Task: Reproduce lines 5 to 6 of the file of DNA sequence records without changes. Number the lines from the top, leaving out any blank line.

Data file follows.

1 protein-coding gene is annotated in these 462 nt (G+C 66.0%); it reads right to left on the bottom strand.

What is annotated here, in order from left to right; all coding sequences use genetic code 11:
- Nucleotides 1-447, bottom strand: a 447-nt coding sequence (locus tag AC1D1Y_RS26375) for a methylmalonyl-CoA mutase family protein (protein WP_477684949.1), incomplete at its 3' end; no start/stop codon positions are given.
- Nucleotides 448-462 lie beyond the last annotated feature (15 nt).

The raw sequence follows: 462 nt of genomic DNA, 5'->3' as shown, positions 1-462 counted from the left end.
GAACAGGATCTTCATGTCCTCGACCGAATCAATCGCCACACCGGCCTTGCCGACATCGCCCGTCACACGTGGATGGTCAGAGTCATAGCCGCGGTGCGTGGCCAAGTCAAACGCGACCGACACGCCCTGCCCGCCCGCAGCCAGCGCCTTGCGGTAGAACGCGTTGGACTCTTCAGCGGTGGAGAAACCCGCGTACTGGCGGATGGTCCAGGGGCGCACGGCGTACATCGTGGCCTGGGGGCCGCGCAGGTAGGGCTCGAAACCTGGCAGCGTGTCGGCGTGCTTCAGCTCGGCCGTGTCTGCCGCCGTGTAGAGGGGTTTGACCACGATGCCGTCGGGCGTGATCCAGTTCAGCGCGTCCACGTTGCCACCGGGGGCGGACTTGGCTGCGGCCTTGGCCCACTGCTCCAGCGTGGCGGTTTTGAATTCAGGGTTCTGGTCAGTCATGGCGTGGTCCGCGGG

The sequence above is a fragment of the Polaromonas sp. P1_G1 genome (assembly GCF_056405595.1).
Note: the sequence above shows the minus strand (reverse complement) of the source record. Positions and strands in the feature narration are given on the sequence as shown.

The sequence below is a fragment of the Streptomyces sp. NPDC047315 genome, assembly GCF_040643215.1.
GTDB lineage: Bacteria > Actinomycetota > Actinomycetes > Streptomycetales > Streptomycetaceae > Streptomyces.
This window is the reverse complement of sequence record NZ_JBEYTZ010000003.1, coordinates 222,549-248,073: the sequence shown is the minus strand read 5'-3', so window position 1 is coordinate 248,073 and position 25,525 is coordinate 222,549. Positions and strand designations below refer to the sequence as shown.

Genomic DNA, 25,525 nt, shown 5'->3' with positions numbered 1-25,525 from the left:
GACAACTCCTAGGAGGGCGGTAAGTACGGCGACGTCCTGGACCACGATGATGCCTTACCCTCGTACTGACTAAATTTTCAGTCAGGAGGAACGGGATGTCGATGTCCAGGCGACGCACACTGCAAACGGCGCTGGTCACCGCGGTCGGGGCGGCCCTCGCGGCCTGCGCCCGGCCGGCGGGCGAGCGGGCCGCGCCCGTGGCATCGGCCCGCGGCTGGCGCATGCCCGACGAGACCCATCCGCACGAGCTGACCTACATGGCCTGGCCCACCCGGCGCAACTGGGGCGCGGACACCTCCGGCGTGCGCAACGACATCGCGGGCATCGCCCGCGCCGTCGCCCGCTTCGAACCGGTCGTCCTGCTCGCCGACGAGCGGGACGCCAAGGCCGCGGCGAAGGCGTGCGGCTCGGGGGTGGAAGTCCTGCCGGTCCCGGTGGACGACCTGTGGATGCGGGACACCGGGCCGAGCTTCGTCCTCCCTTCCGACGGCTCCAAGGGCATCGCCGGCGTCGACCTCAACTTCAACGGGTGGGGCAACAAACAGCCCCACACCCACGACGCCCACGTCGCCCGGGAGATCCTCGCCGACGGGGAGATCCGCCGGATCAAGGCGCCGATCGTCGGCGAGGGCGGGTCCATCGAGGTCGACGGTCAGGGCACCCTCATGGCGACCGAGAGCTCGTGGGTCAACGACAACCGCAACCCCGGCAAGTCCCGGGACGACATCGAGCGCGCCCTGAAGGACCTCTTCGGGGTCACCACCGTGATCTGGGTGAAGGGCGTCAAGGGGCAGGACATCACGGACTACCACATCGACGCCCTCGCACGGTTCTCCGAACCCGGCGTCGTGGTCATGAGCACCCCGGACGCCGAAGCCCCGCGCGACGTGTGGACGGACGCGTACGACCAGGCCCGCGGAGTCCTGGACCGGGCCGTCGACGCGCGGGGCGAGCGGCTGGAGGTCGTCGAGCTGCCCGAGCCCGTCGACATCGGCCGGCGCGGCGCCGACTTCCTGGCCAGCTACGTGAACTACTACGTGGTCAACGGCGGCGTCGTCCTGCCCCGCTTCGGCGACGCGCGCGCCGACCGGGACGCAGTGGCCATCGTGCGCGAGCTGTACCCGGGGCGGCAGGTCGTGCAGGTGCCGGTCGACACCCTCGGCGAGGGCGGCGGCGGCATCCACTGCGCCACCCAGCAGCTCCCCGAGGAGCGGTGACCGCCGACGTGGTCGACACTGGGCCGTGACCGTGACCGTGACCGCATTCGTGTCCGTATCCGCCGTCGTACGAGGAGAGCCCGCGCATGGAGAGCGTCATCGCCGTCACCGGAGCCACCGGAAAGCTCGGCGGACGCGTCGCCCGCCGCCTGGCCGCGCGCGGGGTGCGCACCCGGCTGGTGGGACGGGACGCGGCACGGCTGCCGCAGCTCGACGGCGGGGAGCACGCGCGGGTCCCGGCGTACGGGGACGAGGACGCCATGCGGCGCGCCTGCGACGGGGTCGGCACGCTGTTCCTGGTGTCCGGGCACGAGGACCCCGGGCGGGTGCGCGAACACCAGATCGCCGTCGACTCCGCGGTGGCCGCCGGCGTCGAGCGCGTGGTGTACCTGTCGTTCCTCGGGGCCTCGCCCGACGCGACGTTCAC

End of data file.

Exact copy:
The raw sequence follows: 462 nt of genomic DNA, 5'->3' as shown, positions 1-462 counted from the left end.
GAACAGGATCTTCATGTCCTCGACCGAATCAATCGCCACACCGGCCTTGCCGACATCGCCCGTCACACGTGGATGGTCAGAGTCATAGCCGCGGTGCGTGGCCAAGTCAAACGCGACCGACACGCCCTGCCCGCCCGCAGCCAGCGCCTTGCGGTAGAACGCGTTGGACTCTTCAGCGGTGGAGAAACCCGCGTACTGGCGGATGGTCCAGGGGCGCACGGCGTACATCGTGGCCTGGGGGCCGCGCAGGTAGGGCTCGAAACCTGGCAGCGTGTCGGCGTGCTTCAGCTCGGCCGTGTCTGCCGCCGTGTAGAGGGGTTTGACCACGATGCCGTCGGGCGTGATCCAGTTCAGCGCGTCCACGTTGCCACCGGGGGCGGACTTGGCTGCGGCCTTGGCCCACTGCTCCAGCGTGGCGGTTTTGAATTCAGGGTTCTGGTCAGTCATGGCGTGGTCCGCGGG